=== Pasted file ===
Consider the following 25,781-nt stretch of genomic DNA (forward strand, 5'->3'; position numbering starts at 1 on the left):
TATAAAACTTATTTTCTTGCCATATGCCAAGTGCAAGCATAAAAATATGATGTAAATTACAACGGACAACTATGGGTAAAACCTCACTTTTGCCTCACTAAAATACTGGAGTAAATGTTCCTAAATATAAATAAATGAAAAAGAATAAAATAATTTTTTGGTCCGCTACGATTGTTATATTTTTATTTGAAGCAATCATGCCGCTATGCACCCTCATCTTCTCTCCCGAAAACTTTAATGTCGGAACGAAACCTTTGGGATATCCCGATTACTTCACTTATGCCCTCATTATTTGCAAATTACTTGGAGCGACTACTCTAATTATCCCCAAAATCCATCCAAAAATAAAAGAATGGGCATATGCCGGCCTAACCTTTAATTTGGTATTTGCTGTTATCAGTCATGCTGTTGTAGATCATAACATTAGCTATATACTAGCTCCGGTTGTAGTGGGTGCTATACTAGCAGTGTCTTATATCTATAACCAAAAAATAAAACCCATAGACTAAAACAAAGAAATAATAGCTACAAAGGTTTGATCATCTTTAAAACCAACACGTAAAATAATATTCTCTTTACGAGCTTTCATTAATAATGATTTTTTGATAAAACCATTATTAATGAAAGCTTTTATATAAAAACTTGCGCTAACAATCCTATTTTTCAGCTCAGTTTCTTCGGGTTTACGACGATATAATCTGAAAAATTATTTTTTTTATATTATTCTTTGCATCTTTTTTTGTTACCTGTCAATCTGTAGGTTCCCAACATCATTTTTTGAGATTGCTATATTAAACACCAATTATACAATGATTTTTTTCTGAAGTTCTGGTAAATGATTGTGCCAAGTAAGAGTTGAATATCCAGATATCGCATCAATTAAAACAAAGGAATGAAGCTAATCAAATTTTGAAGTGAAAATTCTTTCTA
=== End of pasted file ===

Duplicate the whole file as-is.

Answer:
Consider the following 25,781-nt stretch of genomic DNA (forward strand, 5'->3'; position numbering starts at 1 on the left):
TATAAAACTTATTTTCTTGCCATATGCCAAGTGCAAGCATAAAAATATGATGTAAATTACAACGGACAACTATGGGTAAAACCTCACTTTTGCCTCACTAAAATACTGGAGTAAATGTTCCTAAATATAAATAAATGAAAAAGAATAAAATAATTTTTTGGTCCGCTACGATTGTTATATTTTTATTTGAAGCAATCATGCCGCTATGCACCCTCATCTTCTCTCCCGAAAACTTTAATGTCGGAACGAAACCTTTGGGATATCCCGATTACTTCACTTATGCCCTCATTATTTGCAAATTACTTGGAGCGACTACTCTAATTATCCCCAAAATCCATCCAAAAATAAAAGAATGGGCATATGCCGGCCTAACCTTTAATTTGGTATTTGCTGTTATCAGTCATGCTGTTGTAGATCATAACATTAGCTATATACTAGCTCCGGTTGTAGTGGGTGCTATACTAGCAGTGTCTTATATCTATAACCAAAAAATAAAACCCATAGACTAAAACAAAGAAATAATAGCTACAAAGGTTTGATCATCTTTAAAACCAACACGTAAAATAATATTCTCTTTACGAGCTTTCATTAATAATGATTTTTTGATAAAACCATTATTAATGAAAGCTTTTATATAAAAACTTGCGCTAACAATCCTATTTTTCAGCTCAGTTTCTTCGGGTTTACGACGATATAATCTGAAAAATTATTTTTTTTATATTATTCTTTGCATCTTTTTTTGTTACCTGTCAATCTGTAGGTTCCCAACATCATTTTTTGAGATTGCTATATTAAACACCAATTATACAATGATTTTTTTCTGAAGTTCTGGTAAATGATTGTGCCAAGTAAGAGTTGAATATCCAGATATCGCATCAATTAAAACAAAGGAATGAAGCTAATCAAATTTTGAAGTGAAAATTCTTTCTA